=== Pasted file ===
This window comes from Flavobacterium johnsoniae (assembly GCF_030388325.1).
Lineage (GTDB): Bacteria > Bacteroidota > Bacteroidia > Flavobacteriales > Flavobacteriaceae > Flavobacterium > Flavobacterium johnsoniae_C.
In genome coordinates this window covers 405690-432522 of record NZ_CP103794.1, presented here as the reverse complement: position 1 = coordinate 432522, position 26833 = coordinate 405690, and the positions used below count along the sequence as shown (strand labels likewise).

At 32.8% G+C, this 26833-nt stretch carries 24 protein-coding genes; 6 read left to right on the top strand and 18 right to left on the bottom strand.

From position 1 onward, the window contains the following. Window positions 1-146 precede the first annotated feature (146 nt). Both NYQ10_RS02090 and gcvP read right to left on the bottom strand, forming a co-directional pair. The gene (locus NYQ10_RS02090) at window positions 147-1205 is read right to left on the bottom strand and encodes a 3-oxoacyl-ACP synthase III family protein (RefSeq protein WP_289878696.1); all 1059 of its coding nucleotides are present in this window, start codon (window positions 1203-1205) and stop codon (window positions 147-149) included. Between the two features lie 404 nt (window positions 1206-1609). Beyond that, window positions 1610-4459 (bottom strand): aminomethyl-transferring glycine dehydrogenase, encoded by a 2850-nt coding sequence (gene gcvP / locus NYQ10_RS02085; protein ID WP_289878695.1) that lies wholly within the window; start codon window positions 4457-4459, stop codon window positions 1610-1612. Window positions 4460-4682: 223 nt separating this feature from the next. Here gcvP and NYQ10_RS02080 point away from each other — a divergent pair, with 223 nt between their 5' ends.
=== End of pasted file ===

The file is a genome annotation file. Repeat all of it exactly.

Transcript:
This window comes from Flavobacterium johnsoniae (assembly GCF_030388325.1).
Lineage (GTDB): Bacteria > Bacteroidota > Bacteroidia > Flavobacteriales > Flavobacteriaceae > Flavobacterium > Flavobacterium johnsoniae_C.
In genome coordinates this window covers 405690-432522 of record NZ_CP103794.1, presented here as the reverse complement: position 1 = coordinate 432522, position 26833 = coordinate 405690, and the positions used below count along the sequence as shown (strand labels likewise).

At 32.8% G+C, this 26833-nt stretch carries 24 protein-coding genes; 6 read left to right on the top strand and 18 right to left on the bottom strand.

From position 1 onward, the window contains the following. Window positions 1-146 precede the first annotated feature (146 nt). Both NYQ10_RS02090 and gcvP read right to left on the bottom strand, forming a co-directional pair. The gene (locus NYQ10_RS02090) at window positions 147-1205 is read right to left on the bottom strand and encodes a 3-oxoacyl-ACP synthase III family protein (RefSeq protein WP_289878696.1); all 1059 of its coding nucleotides are present in this window, start codon (window positions 1203-1205) and stop codon (window positions 147-149) included. Between the two features lie 404 nt (window positions 1206-1609). Beyond that, window positions 1610-4459 (bottom strand): aminomethyl-transferring glycine dehydrogenase, encoded by a 2850-nt coding sequence (gene gcvP / locus NYQ10_RS02085; protein ID WP_289878695.1) that lies wholly within the window; start codon window positions 4457-4459, stop codon window positions 1610-1612. Window positions 4460-4682: 223 nt separating this feature from the next. Here gcvP and NYQ10_RS02080 point away from each other — a divergent pair, with 223 nt between their 5' ends.